There has been a lot of recent interest in the media about a study which claimed to show that modern religious societies were more socially dysfunctional than non-religious ones. (See e.g. George Monbiot). The full text of the study (Gregory S. Paul, Cross-national correlations of quantifiable societal health with popular religiosity and secularism in the prosperous democracies, Journal of Religion and Society 7 (2005)) is available on the web (see http://moses.creighton.edu/JRS/2005/2005-11.html). I thought Id had a look.
Bloggers have already been suggesting its a sloppy/flawed study (see e.g. http://www.tpmcafe.com/story/2005/10/4/17430/4632). Id go further. Its a study with a lot of flaws, most of which mysteriously seem to help prop up Pauls argument: in other words, its very biased. Here is a selection of the problems, as an example of how not to do research. Pauls hypothesis (BTW) as set out in s9 is to investigate whether faith in a creator or disbelief in evolution improves or degrades societal conditions.
First of all, theres the problem with the countries he chooses to look at. For example, he includes Japan, but its not at all clear that any of the measures of religiosity he uses are suitable for countries that have traditionally followed a non-Christian religion. One of them, take the Bible literally, is clearly not. Why does he take England to mean Great Britain excluding Northern Ireland? Also, he includes one second world European democracy: Portugal. He doesnt explain why Portugal is second world, (in contrast to Spain, for example), or even whether he thinks or he has evidence to believe its typical of second world countries. (The suspicion that Portugal has been included because it supports his thesis is high, since he doesnt actually include data from it in most of the graphs, as far as I can make out).
Secondly, theres the question of the measures he chooses to measure social dysfunction. These are: homicides (fig 2), youth suicide rates (fig 3), under-5 mortality (fig 4), life expectancy (fig 5), teen and adult gonorrhoea rates (fig 6), teen and adult syphilis rates (fig 7), teen abortions (fig 8) and teen pregnancies/births (fig 9). He doesnt give any indications of why these particular measures have been chosen, which makes one suspicious that the choice was intended to provide him with good statistics. In particular, I dont see the logic of having 2 indicators of STDs, while not including any on divorce rates or illegitimacy or children being brought up in one-parent families. Similarly, while the use of life expectancy as a measure might be justified by claims that being religious makes you live longer, why include child mortality statistics? That surely measures the effectiveness of health systems far more than social dysfunction. Is it widely claimed by religious leaders (even US ones) that if a nation becomes more Christian fewer children will die?
Thirdly, theres the fact that he doesnt actually do any regression analysis, or even provide the statistics so someone interested could do them themselves. (I suppose you could use non-parametric ranking if you were really keen). So his ideas of correlation often rely on the eye of faith, as it were. I would say myself that some of the figures in which he sees correlation look very weakly correlated at best: for example fig 2 (on homicide) (where the correlation is improved considerably by the inclusion of Portugal) and figs 6-7 on STDs.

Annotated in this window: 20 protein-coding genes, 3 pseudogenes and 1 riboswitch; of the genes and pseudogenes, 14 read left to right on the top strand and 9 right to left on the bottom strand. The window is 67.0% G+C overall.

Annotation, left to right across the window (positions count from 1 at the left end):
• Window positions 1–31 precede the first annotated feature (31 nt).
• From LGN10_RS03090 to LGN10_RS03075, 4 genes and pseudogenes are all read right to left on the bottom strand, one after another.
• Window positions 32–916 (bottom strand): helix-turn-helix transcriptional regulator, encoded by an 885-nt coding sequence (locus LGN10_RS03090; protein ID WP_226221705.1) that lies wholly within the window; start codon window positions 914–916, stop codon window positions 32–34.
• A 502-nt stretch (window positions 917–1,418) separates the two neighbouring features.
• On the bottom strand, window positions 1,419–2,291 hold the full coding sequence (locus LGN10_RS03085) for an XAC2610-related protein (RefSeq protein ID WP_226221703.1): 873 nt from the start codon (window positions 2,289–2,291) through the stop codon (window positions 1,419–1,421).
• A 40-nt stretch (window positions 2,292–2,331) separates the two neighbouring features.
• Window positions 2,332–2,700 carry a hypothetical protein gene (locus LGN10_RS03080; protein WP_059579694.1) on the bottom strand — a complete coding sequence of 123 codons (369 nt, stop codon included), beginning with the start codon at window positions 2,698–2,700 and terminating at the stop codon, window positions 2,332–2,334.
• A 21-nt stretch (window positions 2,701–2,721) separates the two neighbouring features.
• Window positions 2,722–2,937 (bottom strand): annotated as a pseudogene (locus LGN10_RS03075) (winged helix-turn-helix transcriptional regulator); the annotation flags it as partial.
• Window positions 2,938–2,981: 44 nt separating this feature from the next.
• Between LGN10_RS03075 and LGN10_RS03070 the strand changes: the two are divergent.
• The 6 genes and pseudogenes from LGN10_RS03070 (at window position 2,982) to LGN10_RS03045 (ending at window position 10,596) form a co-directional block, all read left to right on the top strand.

Finally, some of the discussions in the article suggest a willingness to blur facts to suit his views. For example, at s15 he says: A few hundred years ago rates of homicide were astronomical in Christian Europe and the American colonies. In all secular developed democracies a centuries long-term trend has seen homicide rates drop to historical lows. I dont know the historical trends for other countries but that is very misleading as a description of the UK. One recent study of secularisation (Callum Brown, The Death of Christian Britain) argues convincingly that secularisation in Britain wasnt a long process, but actually happened relatively rapidly (in the 1960s). If you look at UK historical statistics on homicide rates, (see http://www.parliament.uk/commons/lib/research/rp99/rp99-111.pdf) they declined from 1990-1960 and have since then been largely climbing (and are now higher than in 1900). In other words, that data suggests a substantial fall while Britain was still a Christian country, followed by a substantial rise since.
Paul does manage to show that compared to other developed countries the US is unusually socially dysfunctional and also that the US is unusually religious. He also confirms that secularisation in Europe does not necessarily lead to social collapse. But his attempts to show any greater correlation between religion and social dysfunction are deeply flawed, and that isnt mitigated by claims that its a just an initial study. He could have done a good initial study, which raised questions; he chose instead to botch together statistics to support his views. That doesnt help anyone, except those who are opposed to high academic standards.